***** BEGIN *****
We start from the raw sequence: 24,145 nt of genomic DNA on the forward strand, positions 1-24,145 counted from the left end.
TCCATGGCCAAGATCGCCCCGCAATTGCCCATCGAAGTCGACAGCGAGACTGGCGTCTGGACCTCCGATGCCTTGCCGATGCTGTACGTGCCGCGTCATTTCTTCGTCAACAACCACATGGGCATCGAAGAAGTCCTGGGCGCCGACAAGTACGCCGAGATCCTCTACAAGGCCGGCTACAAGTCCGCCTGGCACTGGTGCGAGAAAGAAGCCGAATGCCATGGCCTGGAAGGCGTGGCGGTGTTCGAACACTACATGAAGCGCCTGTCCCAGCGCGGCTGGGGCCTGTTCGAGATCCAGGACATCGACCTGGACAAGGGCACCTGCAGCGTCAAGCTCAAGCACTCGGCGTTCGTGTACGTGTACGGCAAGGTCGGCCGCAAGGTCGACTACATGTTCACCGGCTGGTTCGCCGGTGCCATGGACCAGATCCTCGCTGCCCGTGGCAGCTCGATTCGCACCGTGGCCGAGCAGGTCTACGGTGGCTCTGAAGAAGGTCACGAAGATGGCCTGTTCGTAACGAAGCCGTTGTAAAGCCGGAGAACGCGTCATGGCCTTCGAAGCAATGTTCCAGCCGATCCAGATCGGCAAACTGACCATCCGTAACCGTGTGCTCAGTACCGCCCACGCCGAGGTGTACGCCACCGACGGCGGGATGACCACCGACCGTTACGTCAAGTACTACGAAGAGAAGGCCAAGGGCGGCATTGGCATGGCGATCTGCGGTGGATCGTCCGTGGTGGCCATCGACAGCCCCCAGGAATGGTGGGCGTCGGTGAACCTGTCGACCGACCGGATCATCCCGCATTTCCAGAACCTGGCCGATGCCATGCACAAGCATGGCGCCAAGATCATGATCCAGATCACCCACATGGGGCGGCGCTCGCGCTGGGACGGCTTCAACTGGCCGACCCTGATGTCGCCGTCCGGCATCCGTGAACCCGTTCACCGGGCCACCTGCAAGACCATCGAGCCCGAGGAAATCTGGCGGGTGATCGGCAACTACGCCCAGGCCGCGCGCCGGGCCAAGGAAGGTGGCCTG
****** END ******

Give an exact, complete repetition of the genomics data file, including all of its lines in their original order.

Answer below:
We start from the raw sequence: 24,145 nt of genomic DNA on the forward strand, positions 1-24,145 counted from the left end.
TCCATGGCCAAGATCGCCCCGCAATTGCCCATCGAAGTCGACAGCGAGACTGGCGTCTGGACCTCCGATGCCTTGCCGATGCTGTACGTGCCGCGTCATTTCTTCGTCAACAACCACATGGGCATCGAAGAAGTCCTGGGCGCCGACAAGTACGCCGAGATCCTCTACAAGGCCGGCTACAAGTCCGCCTGGCACTGGTGCGAGAAAGAAGCCGAATGCCATGGCCTGGAAGGCGTGGCGGTGTTCGAACACTACATGAAGCGCCTGTCCCAGCGCGGCTGGGGCCTGTTCGAGATCCAGGACATCGACCTGGACAAGGGCACCTGCAGCGTCAAGCTCAAGCACTCGGCGTTCGTGTACGTGTACGGCAAGGTCGGCCGCAAGGTCGACTACATGTTCACCGGCTGGTTCGCCGGTGCCATGGACCAGATCCTCGCTGCCCGTGGCAGCTCGATTCGCACCGTGGCCGAGCAGGTCTACGGTGGCTCTGAAGAAGGTCACGAAGATGGCCTGTTCGTAACGAAGCCGTTGTAAAGCCGGAGAACGCGTCATGGCCTTCGAAGCAATGTTCCAGCCGATCCAGATCGGCAAACTGACCATCCGTAACCGTGTGCTCAGTACCGCCCACGCCGAGGTGTACGCCACCGACGGCGGGATGACCACCGACCGTTACGTCAAGTACTACGAAGAGAAGGCCAAGGGCGGCATTGGCATGGCGATCTGCGGTGGATCGTCCGTGGTGGCCATCGACAGCCCCCAGGAATGGTGGGCGTCGGTGAACCTGTCGACCGACCGGATCATCCCGCATTTCCAGAACCTGGCCGATGCCATGCACAAGCATGGCGCCAAGATCATGATCCAGATCACCCACATGGGGCGGCGCTCGCGCTGGGACGGCTTCAACTGGCCGACCCTGATGTCGCCGTCCGGCATCCGTGAACCCGTTCACCGGGCCACCTGCAAGACCATCGAGCCCGAGGAAATCTGGCGGGTGATCGGCAACTACGCCCAGGCCGCGCGCCGGGCCAAGGAAGGTGGCCTG